Our consults are via phone; Rich and the doctors in his hospital room on one end, and me at home on the other. The waiting, never my strong suit, is maddening. I’m allowed to visit now that some covid restrictions are lifted. I wait on a long line of visitors. My temperature is taken. A timed visitor badge is given to me. I’m told my visit is limited to two hours.

I’m supposed to check in at the nurse’s station in Rich’s unit. I bypass that protocol, I really don’t want a record of when I came in. I stay for eight hours. At one point, six hours have passed, and I ask Rich’s nurse when she will kick me out. She looks at me and meets my eyes. “I don’t think you want to ask me that.” Got it.

At the end of hospital-wide visiting hours, I leave. There will be no overnight stays yet. We had hoped a doctor would be stopping by while I was there, but the room has been quiet as we binged our current TV show. We treasure the time.



Sunday morning the latest news is that electrophysiology is working to schedule Rich for his CRT-D device on Monday at the earliest. After I hang up from the teleconference, the house is once again too quiet. As is my norm, I turn to music to fill the emptiness and the first of the mix is an earworm that has been stuck in my head these last couple of days. A duo from Ireland that we’ve followed from their days in the The Choral Scholars of University College Dublin. It feels like they’ve been along with us on our CHF journey where we kept insisting in 2018: we have a trip planned to Ireland, we’re going. Their harmonies soothe and, as always, lift us at those moments when we need our spirits to soar beyond the now.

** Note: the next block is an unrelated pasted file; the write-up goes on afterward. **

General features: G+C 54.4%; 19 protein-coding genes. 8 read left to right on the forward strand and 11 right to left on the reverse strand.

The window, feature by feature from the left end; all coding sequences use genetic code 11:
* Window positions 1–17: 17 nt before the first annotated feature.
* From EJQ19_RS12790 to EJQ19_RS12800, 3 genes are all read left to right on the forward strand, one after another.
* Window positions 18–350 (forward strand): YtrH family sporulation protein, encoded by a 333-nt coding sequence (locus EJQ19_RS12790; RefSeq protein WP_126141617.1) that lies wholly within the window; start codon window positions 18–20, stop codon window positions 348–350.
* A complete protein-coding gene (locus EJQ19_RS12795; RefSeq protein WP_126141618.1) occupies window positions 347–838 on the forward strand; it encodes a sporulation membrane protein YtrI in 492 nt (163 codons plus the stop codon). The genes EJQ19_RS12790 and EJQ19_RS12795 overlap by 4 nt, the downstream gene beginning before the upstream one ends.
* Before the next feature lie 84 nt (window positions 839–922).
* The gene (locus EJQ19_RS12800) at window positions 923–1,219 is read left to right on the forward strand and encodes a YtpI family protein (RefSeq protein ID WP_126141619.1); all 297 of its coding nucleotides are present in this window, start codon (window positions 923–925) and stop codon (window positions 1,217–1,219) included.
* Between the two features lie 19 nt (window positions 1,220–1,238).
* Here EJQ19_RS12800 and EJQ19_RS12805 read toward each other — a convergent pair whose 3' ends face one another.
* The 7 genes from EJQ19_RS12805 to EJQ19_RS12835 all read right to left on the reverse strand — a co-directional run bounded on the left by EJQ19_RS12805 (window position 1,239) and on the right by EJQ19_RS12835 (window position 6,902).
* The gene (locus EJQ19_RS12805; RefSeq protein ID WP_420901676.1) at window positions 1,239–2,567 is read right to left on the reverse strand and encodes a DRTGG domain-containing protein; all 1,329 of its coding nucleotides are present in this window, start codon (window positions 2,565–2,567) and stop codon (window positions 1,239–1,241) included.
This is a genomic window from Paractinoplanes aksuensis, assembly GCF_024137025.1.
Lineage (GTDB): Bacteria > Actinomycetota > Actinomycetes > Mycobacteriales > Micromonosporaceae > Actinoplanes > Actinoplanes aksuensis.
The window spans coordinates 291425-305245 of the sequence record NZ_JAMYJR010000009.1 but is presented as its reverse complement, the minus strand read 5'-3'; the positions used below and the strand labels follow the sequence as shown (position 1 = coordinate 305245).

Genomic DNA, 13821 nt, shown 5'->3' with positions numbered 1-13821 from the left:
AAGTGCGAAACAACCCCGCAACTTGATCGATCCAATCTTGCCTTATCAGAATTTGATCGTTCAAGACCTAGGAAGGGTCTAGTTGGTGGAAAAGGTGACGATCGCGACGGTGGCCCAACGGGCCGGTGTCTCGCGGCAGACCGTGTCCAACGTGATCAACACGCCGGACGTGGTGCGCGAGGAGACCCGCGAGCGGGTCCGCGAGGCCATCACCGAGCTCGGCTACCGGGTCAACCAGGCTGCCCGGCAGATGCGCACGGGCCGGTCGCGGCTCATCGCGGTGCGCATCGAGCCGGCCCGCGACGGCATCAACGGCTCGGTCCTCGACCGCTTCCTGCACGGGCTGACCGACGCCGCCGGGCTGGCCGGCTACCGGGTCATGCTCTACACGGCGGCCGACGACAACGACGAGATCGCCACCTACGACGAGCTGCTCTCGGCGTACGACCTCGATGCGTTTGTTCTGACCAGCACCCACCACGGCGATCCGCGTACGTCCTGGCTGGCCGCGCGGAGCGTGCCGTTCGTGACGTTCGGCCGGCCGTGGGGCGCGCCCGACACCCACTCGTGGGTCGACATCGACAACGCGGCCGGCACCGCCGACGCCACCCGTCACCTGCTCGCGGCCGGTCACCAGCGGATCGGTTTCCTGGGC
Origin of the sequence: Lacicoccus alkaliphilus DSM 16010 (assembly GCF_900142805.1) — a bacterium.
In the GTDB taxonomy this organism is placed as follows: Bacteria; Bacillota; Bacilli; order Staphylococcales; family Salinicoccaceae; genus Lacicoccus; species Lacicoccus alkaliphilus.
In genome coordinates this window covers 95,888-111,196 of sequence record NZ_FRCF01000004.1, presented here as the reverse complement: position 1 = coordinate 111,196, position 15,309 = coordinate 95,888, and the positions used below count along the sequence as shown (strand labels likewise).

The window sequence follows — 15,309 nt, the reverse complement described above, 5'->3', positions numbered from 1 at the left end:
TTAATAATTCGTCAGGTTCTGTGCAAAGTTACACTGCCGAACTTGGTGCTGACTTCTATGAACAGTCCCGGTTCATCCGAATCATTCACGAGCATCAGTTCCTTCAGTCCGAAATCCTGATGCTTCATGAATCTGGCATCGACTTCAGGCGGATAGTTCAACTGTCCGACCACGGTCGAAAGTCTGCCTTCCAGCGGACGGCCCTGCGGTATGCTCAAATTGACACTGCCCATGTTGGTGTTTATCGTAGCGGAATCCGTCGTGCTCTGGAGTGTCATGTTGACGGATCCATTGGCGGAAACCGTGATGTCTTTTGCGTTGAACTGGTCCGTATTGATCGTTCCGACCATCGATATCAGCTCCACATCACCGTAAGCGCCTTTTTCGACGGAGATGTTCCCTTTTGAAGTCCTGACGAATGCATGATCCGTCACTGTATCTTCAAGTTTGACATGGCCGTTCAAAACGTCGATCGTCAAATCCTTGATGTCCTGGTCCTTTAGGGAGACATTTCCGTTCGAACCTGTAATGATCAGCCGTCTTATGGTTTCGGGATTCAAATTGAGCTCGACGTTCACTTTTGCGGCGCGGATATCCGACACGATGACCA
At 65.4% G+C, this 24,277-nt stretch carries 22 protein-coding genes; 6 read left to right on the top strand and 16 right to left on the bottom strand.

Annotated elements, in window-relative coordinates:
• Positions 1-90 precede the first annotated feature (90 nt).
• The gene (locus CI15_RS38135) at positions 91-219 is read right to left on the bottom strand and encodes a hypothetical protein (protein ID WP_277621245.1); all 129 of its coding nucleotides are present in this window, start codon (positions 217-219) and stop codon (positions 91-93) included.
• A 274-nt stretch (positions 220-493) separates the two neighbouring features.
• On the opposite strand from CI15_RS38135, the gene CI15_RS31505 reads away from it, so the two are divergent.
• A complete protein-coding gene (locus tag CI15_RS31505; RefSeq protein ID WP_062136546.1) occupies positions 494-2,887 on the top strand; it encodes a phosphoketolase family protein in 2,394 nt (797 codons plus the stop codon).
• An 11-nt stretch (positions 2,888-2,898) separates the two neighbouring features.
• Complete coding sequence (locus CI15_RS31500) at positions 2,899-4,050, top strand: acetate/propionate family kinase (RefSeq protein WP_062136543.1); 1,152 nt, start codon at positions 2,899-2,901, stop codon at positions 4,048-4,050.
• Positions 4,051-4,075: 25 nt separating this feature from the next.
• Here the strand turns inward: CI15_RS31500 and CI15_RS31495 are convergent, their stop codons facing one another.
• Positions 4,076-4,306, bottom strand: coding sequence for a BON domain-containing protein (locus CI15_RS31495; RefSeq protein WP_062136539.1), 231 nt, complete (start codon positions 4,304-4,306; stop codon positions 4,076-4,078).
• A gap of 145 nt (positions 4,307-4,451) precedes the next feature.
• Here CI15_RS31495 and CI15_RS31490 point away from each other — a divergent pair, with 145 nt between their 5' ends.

And yes, soon, it will be time for Rich to come home. Not yet, but soon. Because there’s someone I’ve been missing. Who is the better half of me.

Thank you to glenn&ronan for this cover of Come Home.

Hello world
Hope you’re listening
Forgive me if I’m young
For speaking out of turn
There’s someone I’ve been missing
I think that they could be
The better half of me
They’re in the in the wrong place trying to make it right
But I’m tired of justifying
So I say to you

Come home
Come home
‘Cause I’ve been waiting for you
For so long
For so long
And right now there’s a war between the vanities
But all I see is you and me
The fight for you is all I’ve ever known
So come home

I get lost in the beauty
Of everything I see
The world ain’t as half as bad
As they paint it to be
If all the sons
If all the daughters
Stopped to take it in
Well hopefully the hate subsides and the love can begin
It might start now
Well maybe I’m just dreaming out loud
Until then

Come home
Come home
‘Cause I’ve been waiting for you
For so long
For so long
And right now there’s a war between the vanities
But all I see is you and me
The fight for you is all I’ve ever known
So come home

Everything I can’t be
Is everything you should be
And that’s why I need you here
Everything I can’t be
Is everything you should be
And that’s why I need you here
So hear this now

Come home
Come home
‘Cause I’ve been waiting for you
For so long
For so long
And right now there’s a war between the vanities
But all I see is you and me
The fight for you is all I’ve ever known
So come home

2 thoughts on “Come Home ‘Cause I’ve Been Waiting For You For So Long”

    1. Di, we’re so blessed that I can be working from home and take these breaks to check on what mischief Rich gets into. I dunno how I’d be able to do this otherwise. That girls’ cousins weekend is still just postponed!
      Love you!

      Like